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is unfortunately being undermined by china, by russia, by iran, by saudi arabia so those countries where we have some identity of interest, specifically commercial identity with china and with saudi arabia, we need to work with them, and we can't -- we can't force them to subscribe to values which we have because they're policed states and they're going to do what they want. >> heidi, you're probably going to disagree with some of the things judd said. >> i do. >> are there more -- is there more we could be doing domestically to open up our own vast natural resources even though they happen to be fossil fuels? don't you think there's more we could do >> absolutely. but i do have to say that i think the governor missed one of my comments, which was the saudis literally had more to do with shale being very challenged than anyone.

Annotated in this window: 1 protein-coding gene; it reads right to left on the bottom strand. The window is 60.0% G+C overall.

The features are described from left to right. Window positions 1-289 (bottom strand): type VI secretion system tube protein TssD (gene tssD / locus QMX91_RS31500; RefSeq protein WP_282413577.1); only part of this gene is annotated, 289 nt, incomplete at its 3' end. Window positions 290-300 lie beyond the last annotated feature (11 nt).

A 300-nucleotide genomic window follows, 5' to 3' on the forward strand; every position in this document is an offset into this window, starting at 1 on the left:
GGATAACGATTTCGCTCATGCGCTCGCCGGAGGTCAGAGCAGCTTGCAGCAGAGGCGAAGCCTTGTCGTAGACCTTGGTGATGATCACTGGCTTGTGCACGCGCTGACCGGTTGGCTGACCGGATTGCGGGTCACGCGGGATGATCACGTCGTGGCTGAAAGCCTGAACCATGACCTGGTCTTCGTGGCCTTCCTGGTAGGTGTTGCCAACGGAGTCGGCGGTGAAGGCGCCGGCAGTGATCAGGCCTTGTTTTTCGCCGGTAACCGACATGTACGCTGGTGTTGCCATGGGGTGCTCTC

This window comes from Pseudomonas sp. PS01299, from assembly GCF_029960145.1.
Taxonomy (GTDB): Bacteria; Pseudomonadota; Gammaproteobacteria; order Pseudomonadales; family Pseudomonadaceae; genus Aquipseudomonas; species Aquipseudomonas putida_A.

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and so when you say this is domestic policy, one of the challenges that our domestic industry has had is loi prices, which is kind of ironic. everyone wants to see prices come down and see domestic oil produced, but one of the reasons domestic oil was challenged was low prices that was driven by saudi arabia's lowering the prices and increasing production. one of the things i want to challenge the governor on, if you think saudi arabia and china are equally threatening -- an equal threat to the future of our dominance in this world, i think that's wrong i think china is where we need to focus our attention we need to focus there we need to maintain some peace in the mid east. the mid east isn't just about oil. it's about protecting our friends in israel. it's about stabilizing the important conduit between the east and west.